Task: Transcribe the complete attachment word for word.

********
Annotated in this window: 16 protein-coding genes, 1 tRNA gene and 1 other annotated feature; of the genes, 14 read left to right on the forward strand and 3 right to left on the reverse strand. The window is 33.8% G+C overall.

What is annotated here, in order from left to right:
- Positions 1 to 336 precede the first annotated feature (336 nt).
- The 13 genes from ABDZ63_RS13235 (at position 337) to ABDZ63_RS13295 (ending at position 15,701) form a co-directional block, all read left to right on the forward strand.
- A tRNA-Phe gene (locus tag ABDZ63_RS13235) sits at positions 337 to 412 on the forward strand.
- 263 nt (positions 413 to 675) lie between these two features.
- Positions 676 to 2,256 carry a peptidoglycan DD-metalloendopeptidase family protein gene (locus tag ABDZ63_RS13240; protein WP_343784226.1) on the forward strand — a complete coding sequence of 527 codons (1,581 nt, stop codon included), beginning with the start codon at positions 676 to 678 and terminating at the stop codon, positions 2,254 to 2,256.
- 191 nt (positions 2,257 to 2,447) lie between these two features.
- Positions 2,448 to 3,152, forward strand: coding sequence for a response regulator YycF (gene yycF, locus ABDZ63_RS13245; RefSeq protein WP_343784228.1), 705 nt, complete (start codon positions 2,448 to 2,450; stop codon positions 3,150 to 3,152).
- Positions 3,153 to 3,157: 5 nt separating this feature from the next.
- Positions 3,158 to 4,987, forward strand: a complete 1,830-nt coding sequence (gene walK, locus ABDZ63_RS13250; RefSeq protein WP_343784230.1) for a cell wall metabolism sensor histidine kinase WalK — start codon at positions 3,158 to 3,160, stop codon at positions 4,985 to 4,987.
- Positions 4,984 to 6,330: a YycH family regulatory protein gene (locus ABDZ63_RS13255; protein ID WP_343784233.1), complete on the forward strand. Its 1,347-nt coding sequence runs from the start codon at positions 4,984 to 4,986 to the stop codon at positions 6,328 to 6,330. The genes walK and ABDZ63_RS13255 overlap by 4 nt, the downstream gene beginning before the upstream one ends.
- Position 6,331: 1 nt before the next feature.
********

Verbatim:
Annotated in this window: 16 protein-coding genes, 1 tRNA gene and 1 other annotated feature; of the genes, 14 read left to right on the forward strand and 3 right to left on the reverse strand. The window is 33.8% G+C overall.

What is annotated here, in order from left to right:
- Positions 1 to 336 precede the first annotated feature (336 nt).
- The 13 genes from ABDZ63_RS13235 (at position 337) to ABDZ63_RS13295 (ending at position 15,701) form a co-directional block, all read left to right on the forward strand.
- A tRNA-Phe gene (locus tag ABDZ63_RS13235) sits at positions 337 to 412 on the forward strand.
- 263 nt (positions 413 to 675) lie between these two features.
- Positions 676 to 2,256 carry a peptidoglycan DD-metalloendopeptidase family protein gene (locus tag ABDZ63_RS13240; protein WP_343784226.1) on the forward strand — a complete coding sequence of 527 codons (1,581 nt, stop codon included), beginning with the start codon at positions 676 to 678 and terminating at the stop codon, positions 2,254 to 2,256.
- 191 nt (positions 2,257 to 2,447) lie between these two features.
- Positions 2,448 to 3,152, forward strand: coding sequence for a response regulator YycF (gene yycF, locus ABDZ63_RS13245; RefSeq protein WP_343784228.1), 705 nt, complete (start codon positions 2,448 to 2,450; stop codon positions 3,150 to 3,152).
- Positions 3,153 to 3,157: 5 nt separating this feature from the next.
- Positions 3,158 to 4,987, forward strand: a complete 1,830-nt coding sequence (gene walK, locus ABDZ63_RS13250; RefSeq protein WP_343784230.1) for a cell wall metabolism sensor histidine kinase WalK — start codon at positions 3,158 to 3,160, stop codon at positions 4,985 to 4,987.
- Positions 4,984 to 6,330: a YycH family regulatory protein gene (locus ABDZ63_RS13255; protein ID WP_343784233.1), complete on the forward strand. Its 1,347-nt coding sequence runs from the start codon at positions 4,984 to 4,986 to the stop codon at positions 6,328 to 6,330. The genes walK and ABDZ63_RS13255 overlap by 4 nt, the downstream gene beginning before the upstream one ends.
- Position 6,331: 1 nt before the next feature.